Changes to the Indiana Franchise Law were recently passed and become effective on July 1, 2020. One of those changes is the addition of a duty on the part of the franchisor to file an amendment application and the amended Franchise Disclosure Document with the state within 30 days after the franchise undergoes any material change. Under the current law, if a franchisor's Franchise Disclosure Document was amended during the registration year for material changes, the franchisor was not required to file an amendment application with Indiana in order to begin using the amended FDD in that state.
The Indiana Secretary of State, Securities Division recently announced that it has launched its Indiana Securities Portal and that as of January 1, 2020, all franchise registration applications must be filed electronically through the Portal. Any paper filings or e-mail filings sent to the IN Securities Division will be sent back to the sender.
Carter & Tani sponsored the Great Prairie Trail CROP Hunger Walk 2019, which was held on Sunday, October 6, 2019. Additionally, both partners participated in the 3-mile walk.
Of the states that require registration or filing of franchisors' Franchise Disclosure Document (FDD) (California, Hawaii, Illinois, Indiana, Maryland, Minnesota, New York, North Dakota, Rhode Island, South Dakota, Virginia, Washington and Wisconsin), only California, Minnesota, Rhode Island, Washington and Wisconsin have online filing options. Of those 5 states, only Washington and Wisconsin require online filing. Wisconsin has required online filing for several years. However, Washington has only recently stopped accepting paper filings. We have researched the online systems and what is needed for these filings to prepare us for the 2020 renewal season.
Website Compliance with the Americans with Disabilities Act (ADA)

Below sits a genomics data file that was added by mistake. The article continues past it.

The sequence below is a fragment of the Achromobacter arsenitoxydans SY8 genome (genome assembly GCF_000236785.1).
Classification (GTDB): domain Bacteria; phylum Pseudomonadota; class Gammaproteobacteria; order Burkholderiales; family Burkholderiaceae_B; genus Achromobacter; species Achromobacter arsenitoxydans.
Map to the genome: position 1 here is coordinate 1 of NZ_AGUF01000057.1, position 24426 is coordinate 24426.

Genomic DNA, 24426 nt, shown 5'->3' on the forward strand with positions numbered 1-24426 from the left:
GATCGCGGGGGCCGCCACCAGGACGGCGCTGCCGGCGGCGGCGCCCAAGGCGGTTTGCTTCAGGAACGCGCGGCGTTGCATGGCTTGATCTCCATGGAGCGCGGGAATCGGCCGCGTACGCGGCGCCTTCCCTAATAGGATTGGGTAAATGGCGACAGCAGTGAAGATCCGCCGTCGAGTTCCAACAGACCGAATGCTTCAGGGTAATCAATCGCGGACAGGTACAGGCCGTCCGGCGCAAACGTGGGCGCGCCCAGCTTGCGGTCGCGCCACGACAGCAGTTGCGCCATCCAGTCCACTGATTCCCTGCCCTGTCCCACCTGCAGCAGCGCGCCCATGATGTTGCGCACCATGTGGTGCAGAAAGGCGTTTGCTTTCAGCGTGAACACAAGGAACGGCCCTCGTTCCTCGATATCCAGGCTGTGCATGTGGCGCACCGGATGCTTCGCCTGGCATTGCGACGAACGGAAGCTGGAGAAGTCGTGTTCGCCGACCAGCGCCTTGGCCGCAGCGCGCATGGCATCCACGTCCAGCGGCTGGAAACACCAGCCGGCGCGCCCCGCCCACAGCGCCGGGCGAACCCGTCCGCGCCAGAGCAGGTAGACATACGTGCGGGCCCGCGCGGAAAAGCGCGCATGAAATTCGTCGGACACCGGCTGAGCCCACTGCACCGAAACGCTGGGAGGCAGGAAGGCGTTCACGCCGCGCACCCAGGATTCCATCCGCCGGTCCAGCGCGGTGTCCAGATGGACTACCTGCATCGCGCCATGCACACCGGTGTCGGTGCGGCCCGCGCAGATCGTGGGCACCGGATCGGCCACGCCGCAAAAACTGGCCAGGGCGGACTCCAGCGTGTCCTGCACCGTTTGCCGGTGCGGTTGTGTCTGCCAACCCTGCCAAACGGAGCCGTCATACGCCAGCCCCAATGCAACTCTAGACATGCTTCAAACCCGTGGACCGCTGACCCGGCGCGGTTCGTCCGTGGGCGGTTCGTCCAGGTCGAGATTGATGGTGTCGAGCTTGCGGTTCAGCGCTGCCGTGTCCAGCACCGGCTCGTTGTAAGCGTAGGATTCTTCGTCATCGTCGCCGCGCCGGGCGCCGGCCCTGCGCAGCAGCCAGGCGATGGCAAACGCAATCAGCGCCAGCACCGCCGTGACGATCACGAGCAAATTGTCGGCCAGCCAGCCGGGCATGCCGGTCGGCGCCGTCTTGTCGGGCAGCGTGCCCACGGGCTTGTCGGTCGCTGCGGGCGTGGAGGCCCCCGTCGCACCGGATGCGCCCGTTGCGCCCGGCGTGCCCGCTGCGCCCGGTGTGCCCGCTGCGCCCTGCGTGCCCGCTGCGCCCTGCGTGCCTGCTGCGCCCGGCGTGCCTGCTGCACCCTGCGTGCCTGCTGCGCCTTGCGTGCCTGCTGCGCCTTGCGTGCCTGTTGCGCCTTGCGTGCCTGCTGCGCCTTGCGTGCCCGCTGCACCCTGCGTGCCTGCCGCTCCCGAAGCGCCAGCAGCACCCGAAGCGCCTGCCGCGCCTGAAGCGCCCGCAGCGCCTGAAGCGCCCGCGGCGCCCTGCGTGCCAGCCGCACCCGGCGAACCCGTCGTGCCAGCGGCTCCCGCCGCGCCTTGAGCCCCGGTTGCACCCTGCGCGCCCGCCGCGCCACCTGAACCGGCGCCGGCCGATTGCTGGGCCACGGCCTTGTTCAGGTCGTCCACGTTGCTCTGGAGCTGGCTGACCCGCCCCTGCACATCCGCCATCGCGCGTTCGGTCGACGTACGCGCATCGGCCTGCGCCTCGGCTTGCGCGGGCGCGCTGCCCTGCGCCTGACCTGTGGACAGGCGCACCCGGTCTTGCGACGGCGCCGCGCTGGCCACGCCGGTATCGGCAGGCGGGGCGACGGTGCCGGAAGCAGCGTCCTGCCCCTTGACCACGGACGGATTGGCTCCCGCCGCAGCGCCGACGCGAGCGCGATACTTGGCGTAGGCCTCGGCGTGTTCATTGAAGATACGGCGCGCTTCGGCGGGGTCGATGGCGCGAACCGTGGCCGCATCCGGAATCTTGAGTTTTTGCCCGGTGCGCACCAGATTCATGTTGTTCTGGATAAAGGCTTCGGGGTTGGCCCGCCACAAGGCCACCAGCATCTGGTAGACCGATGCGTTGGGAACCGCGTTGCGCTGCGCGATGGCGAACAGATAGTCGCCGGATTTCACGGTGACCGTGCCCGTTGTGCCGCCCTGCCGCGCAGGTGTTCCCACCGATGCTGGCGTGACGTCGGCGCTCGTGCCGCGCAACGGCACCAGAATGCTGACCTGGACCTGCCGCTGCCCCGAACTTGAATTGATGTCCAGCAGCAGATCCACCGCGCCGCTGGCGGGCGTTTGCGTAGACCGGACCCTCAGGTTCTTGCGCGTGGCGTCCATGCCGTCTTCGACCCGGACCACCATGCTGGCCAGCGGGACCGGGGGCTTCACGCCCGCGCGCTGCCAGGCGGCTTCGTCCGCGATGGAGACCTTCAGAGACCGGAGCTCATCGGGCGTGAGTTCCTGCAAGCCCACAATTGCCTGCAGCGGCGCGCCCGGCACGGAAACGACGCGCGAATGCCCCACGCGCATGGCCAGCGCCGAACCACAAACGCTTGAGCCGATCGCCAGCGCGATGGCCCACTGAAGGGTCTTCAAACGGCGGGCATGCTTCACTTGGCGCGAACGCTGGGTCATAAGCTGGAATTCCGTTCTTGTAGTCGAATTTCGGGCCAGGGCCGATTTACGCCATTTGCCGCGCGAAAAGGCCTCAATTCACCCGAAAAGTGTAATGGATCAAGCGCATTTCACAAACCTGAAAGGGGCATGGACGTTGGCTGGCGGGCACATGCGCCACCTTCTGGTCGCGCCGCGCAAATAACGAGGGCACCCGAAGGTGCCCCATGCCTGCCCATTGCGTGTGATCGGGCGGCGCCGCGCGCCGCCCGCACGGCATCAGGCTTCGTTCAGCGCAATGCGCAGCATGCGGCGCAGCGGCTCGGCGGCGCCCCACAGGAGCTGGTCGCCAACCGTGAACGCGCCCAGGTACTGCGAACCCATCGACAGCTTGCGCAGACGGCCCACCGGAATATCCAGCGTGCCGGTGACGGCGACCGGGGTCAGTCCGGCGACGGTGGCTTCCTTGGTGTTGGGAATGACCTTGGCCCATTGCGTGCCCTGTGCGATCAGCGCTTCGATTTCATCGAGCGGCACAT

There has been a fair amount of discussion in the franchising world recently about anti-poaching. Anti-poaching refers to provisions in franchise agreement that prohibit a franchisee from hiring the employees of the franchisor or the employees of other franchisees in the franchise system. A typical in-term covenant might read as follows:
Part 1 of this blog series addressed business issues to consider in deciding whether to franchise your business and preparations to be made before launching a franchise program. Part 2 of this blog series addressed preparation of the legal documents required under federal and state franchise law - the Franchise Agreement and the Franchise Disclosure Document ("FDD"). Part 3 of this blog series addressed state registration of franchises. This blog addresses compliance with franchise laws as a new franchisor begins offering and selling franchises. In addition to franchise disclosure and registration requirements, the federal and state franchise laws cover actions that must be taken when offering and selling franchises and actions that are prohibited in the offer and sale of franchises.
Part 1 of this blog series addressed business issues to consider in deciding whether to franchise your business and preparations to be made before launching a franchise program. Part 2 of this blog series addressed preparation of the legal documents required under federal and state franchise law - the Franchise Agreement and the Franchise Disclosure Document. This blog addresses state registration of franchises.
Part 1 of this blog series addressed business issues to consider in deciding whether to franchise your business and preparations to be made before launching a franchise program. This blog assumes that you have made the decision to franchise your business and you are ready to engage a franchise attorney to assist you with the legal compliance. The first step in legal compliance is to prepare a Franchise Agreement and the Franchise Disclosure Document required by federal and state franchise laws.
You may be considering franchising your business for a number of reasons. You may want to expand your business but don't have the capital to open numerous additional locations on your own. You may have people approaching you about buying a franchise because they love your business concept. You may like the idea of the brand and business you have built opening up in locations all over the country. However you come to the point of considering franchising, there are some initial steps to take before you launch into establishing a franchise program.